Human BM cultures
After obtaining informed consent in accordance with the Declaration of Helsinki, 2 mL of BM was aspirated from the posterior-superior iliac crest of MM patients into a syringe containing 1 mL of α-MEM (Invitrogen) and 100 U of preservative-free heparin. These studies were approved by the Institutional Review Board of the University of Pittsburgh. The marrow mononuclear cells were obtained by density gradient centrifugation using Ficoll-Hypaque (Sigma-Aldrich). From these, the CD138+ primary MM cells were isolated by anti-CD138–coated immunomagnetic microbeads (Miltenyi Biotec). Samples containing at least 95% CD138+ cells were used for the experiments.
Biotinylation of AXII and immunocytochemistry
AXII was biotinylated using the BiotinTag Kit (Sigma-Aldrich) according to the manufacturer's protocol and as previously described, and biotinylation of AXII (bio-AXII) was confirmed by Western blotting.9 MM1.S or CD138+ MM cells (2 × 105) were blocked in 3% (w/v) BSA/PBS for 1 hour. The cells were then incubated with 1 μg/mL bio-AXII in the presence of annexin-binding buffer (Clontech) for 30 minutes on ice. After washing 3 times for 5 minutes with PBS, the cells were incubated with avidin-FITC (Sigma-Aldrich) at 1:100 dilution in PBS for 1 hour on ice. Draq5 (Biostatus Limited) was used as a nuclear stain at 1:1000 dilution and included with avidin-FITC. After washing 3 times for 5 minutes in PBS, the cells were mounted using Fluorescent Mounting Medium (DAKO). Similar experiments were performed in the presence of 100-fold excess of unlabeled AXII or AXV. Staining was visualized using the confocal microscope, Olympus Fluoview FV1000 (VA Pittsburgh Healthcare System, Pittsburgh, PA).
Immunocytochemistry with AXIIR Ab
Cells were fixed in methanol for 10 minutes after which cells were rehydrated in PBS for 5 minutes. Nonspecific sites on MM1.S cells (2 × 105) were blocked with 3% (w/v) BSA/PBS for 1 hour on ice. Polyclonal rabbit AXIIR Ab or control IgG was added to the MM1.S cells at 1:200 dilution in 3% (w/v) BSA/PBS for 1 hour on ice. After washing 3 times with PBS for 5 minutes each, Alexa Fluor 488 (Invitrogen) was used at 1:20 dilution in PBS for 1 hour on ice. Draq5 (Biostatus Limited) was used as a nuclear stain at 1:1000 dilution and included with Alexa Fluor 488 (Invitrogen). After washing 3 times for 5 minutes in PBS, the cells were mounted using Fluorescent Mounting Medium (DAKO). Staining was visualized using the confocal microscope, Olympus Fluoview FV1000 (VA Pittsburgh Healthcare System).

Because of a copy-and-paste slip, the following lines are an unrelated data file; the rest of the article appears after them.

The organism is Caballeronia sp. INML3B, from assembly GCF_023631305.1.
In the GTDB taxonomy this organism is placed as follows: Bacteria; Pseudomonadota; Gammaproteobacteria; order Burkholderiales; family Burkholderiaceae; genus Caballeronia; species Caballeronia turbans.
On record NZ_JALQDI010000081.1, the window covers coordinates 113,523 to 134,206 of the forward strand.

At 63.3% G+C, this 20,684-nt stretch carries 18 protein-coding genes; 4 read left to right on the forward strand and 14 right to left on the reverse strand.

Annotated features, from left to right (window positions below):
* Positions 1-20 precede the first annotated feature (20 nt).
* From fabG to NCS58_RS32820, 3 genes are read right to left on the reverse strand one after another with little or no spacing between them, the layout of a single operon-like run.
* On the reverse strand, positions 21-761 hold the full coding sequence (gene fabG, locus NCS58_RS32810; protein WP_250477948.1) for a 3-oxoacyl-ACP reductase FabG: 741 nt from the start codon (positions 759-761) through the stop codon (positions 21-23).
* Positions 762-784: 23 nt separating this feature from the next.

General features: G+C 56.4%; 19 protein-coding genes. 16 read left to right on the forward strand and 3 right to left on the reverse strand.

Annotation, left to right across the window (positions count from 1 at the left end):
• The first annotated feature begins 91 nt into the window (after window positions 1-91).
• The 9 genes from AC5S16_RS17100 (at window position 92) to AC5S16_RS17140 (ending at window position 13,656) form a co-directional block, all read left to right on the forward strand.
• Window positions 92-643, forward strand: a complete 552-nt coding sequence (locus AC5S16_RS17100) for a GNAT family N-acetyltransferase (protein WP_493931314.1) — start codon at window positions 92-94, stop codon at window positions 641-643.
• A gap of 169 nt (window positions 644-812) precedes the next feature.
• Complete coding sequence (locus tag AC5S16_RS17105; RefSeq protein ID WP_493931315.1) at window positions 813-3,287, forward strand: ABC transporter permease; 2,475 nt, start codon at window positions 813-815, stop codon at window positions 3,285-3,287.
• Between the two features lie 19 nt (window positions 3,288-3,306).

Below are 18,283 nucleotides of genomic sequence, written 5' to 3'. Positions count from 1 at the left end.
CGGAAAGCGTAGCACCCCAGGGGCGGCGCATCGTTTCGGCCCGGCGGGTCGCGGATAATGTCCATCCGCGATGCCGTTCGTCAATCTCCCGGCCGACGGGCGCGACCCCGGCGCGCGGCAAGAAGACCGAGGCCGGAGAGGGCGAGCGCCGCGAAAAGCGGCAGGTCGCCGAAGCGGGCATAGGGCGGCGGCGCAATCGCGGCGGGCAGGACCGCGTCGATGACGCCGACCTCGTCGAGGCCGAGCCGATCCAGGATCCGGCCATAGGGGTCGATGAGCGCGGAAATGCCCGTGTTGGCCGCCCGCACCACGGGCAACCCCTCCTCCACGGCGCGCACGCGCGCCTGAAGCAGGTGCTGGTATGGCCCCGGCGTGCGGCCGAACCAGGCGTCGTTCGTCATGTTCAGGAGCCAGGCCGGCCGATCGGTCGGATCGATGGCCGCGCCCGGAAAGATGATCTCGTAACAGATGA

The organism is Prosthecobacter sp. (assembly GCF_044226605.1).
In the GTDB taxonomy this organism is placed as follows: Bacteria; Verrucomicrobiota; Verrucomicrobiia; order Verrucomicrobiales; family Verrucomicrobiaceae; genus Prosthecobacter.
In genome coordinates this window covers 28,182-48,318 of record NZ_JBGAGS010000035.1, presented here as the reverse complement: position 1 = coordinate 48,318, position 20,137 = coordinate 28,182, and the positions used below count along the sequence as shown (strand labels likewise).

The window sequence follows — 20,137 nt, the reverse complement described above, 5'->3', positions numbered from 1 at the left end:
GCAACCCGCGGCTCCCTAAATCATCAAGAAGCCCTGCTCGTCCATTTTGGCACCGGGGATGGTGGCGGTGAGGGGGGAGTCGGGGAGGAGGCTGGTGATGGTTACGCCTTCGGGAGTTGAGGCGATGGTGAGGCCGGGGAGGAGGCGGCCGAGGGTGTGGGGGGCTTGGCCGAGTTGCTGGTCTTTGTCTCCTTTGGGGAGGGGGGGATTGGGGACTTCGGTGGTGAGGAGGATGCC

Total RNA was extracted using the RNeasy kit (QIAGEN) per the manufacturer's protocol. The first-strand cDNA was synthesized using the Reverse Transcriptase System (Promega). The primers used for AXIIR were TTGGGATTCCGCAGAGGTGG (forward) and CAGCACGCCCAGAGTACAGAGAA (reverse) and the primers for GAPDH were ACCACAGTCCATGCCATCAC (forward) and TCCACCACCCTGTTGCTGTA (reverse).9 The PCR was performed using GeneAmp PCR Systems 2700 (Applied Biosystems). The PCR parameters were 94°C for 15 seconds, 68°C for 90 seconds, and 72°C for 1 minute for 35 cycles and 60°C for 7 minutes for the final elongation. PCR products were analyzed by electrophoresis on a 1.2% (w/v) agarose gel and visualized by ethidium bromide staining.